Stuart Westie is a man about town.
On any given day, you might see him rolling by in Williams Lake, often in a bright red coat, he is the man on a bike, with a beard.
The active 74-year-old has committed to spending 100 minutes a day being active outdoors, which he said he finds easy enough, because he uses his bicycle to get around most days.
In 2021, Westie rode his bike 323 days and drove his car 23 days.
“I’m too old to get out of shape,” explained Westie, who has not always been a dedicated cyclist.
It all started after he retired from teaching in 2007.
“When I retired I wasn’t going to go to Mexico or anything … I was going to get out in the fresh air.”
His physical routine at that time was to drive to the pool from his house on South Lakeside, swim about two kilometres and then drive home and get on his bike to get some more exercise.
“I thought, wouldn’t it be neat if for one day I didn’t drive my car,” recalled Westie.
So the next day, he rode his bike to the pool instead. He found he enjoyed it so much, he just kept doing it.
While many might balk at the idea of biking year round in Williams Lake, Westie said with the right clothing, he is fine to ride until the temperature gets below -15 C, though he made the concession of heated gloves.
“You can be in the house in November and it’s one degree and raining and you think ‘Oh my God’ but then you get out in it and it’s not so bad.”
In order to get in his exercise in the colder temperatures or when it is snowy or icy, he walks to the store in town instead, which he said takes about 55 minutes. Then he buses back home, or vice versa. He then uses his indoor bike to keep his knees in shape, despite how “boring” indoor biking is, he said.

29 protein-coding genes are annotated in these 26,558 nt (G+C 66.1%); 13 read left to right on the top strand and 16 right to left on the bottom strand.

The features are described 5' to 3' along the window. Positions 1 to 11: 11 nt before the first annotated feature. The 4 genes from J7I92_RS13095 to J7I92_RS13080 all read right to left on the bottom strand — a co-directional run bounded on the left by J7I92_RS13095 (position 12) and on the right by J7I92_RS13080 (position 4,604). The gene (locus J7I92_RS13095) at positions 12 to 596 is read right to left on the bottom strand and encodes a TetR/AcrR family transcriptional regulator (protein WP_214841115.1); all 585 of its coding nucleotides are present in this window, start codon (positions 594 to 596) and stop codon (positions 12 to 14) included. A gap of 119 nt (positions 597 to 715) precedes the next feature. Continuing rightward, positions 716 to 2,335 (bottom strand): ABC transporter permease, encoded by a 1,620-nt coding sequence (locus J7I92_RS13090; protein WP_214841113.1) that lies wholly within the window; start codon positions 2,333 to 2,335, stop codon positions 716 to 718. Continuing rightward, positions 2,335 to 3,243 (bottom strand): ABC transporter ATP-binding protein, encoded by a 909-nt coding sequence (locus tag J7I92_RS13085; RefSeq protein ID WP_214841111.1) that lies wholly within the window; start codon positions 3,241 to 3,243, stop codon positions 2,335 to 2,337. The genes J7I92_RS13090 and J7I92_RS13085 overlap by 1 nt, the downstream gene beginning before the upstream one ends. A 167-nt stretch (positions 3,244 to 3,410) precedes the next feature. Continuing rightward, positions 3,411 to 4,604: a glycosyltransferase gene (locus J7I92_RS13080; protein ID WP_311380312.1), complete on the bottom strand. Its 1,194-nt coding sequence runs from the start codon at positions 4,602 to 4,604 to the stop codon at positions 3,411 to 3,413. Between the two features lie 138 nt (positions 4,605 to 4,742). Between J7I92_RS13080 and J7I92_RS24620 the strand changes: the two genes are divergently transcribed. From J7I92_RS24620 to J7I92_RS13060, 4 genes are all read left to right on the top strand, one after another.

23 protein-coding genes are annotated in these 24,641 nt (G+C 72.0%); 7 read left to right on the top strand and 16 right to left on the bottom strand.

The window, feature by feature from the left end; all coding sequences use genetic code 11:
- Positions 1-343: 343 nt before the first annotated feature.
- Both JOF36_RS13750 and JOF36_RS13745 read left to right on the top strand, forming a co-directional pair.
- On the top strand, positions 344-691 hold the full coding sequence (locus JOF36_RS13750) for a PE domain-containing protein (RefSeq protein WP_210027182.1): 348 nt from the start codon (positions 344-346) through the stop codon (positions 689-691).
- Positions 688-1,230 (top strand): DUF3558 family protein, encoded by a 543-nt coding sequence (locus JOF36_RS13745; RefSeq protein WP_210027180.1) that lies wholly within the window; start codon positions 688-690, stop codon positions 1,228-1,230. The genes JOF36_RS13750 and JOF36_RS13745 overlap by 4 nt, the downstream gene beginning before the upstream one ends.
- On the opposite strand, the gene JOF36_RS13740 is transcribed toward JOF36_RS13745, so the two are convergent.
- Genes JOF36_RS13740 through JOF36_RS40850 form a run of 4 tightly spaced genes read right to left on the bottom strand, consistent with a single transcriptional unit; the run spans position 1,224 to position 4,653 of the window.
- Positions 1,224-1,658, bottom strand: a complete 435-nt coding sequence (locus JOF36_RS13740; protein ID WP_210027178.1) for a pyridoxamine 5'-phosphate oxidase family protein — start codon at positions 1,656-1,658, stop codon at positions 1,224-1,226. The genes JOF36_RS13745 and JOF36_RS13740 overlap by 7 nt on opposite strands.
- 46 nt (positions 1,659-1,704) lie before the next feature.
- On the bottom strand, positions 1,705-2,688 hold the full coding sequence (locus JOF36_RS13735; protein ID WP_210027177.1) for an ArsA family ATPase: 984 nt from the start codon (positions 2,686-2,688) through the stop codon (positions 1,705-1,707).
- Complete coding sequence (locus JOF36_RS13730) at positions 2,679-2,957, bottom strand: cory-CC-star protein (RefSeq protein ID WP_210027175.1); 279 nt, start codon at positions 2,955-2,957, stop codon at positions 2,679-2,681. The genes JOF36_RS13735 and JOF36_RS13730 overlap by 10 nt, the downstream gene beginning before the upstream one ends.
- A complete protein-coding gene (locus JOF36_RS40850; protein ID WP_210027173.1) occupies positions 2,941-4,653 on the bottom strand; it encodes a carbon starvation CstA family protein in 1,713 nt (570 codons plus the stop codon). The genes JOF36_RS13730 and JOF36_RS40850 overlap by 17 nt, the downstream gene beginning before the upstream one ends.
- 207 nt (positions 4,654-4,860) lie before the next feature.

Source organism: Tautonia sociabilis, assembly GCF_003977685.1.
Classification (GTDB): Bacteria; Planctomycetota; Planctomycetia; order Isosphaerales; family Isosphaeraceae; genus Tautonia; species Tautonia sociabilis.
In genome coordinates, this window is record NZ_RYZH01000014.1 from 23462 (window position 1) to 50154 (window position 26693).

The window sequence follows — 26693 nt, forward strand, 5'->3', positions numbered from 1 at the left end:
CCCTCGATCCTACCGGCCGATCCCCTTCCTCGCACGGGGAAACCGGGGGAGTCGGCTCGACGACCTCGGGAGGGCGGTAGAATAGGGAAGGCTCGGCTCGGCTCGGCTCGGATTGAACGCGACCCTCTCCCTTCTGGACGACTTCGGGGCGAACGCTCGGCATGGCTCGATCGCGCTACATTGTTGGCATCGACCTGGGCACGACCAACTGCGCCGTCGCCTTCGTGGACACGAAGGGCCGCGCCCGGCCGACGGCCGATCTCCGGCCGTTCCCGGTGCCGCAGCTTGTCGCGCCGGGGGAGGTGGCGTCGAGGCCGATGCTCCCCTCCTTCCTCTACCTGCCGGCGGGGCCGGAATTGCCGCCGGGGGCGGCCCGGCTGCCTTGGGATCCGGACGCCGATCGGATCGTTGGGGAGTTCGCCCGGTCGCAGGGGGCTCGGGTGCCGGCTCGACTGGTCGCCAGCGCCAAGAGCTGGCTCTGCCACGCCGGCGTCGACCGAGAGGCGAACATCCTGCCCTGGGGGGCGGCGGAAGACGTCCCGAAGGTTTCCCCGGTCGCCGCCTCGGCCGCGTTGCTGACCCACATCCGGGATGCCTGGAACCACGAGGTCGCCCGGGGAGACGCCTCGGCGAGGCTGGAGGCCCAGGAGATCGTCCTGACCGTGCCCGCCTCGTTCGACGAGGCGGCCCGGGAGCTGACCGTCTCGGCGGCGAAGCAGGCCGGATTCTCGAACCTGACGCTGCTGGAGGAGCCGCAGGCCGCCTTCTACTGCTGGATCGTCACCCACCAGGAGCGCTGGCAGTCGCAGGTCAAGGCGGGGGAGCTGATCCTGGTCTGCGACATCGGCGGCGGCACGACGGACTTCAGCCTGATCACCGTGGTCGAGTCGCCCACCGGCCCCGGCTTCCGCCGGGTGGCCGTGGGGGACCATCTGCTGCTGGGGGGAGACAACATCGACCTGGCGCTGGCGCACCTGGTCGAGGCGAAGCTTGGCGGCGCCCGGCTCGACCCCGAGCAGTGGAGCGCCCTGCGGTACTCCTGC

While many would not feel safe cycling in the area, with the lack of cycling infrastructure and drivers who might not be used to sharing the road with bikes and pedestrians, Westie said “ninety-nine per cent of the drivers are extremely respectful.”
Though he does admit the one section he does not feel is very safe is between Mackenzie Avenue and South Lakeside Drive on Highway 20, where traffic backs up at the lights and drivers can get impatient in the heavy traffic, passing too close.
“I try not to inconvenience the traffic.”
He draws some of his fortitude for the harsher conditions from thinking about his father, who spent three years fighting in the Second World War. His father was on basic food rations, only allowed one cold water bath a week and knew he could die any day.
“So I always think, how bad is it? And that always motivates me.”
Westie is from Kelowna but settled in Williams Lake as a teacher after having taught in a number of places, including Fort Nelson and Alert Bay.
In Fort Nelson, he loved the community and got into broom ball and coaching sports, but decided after a few years he was not so keen on nine months of winter. At the time, it was nearly 400 km of gravel road to Fort Nelson from Fort St. John and there was no television.
When he came to Williams Lake in 1979, his passion for sports found its match in the town’s enthusiasm.
“I’d never seen a town that had such good participation and had such poor facilities (at the time),” he recalled of his early days in the lakecity. He’s been here ever since.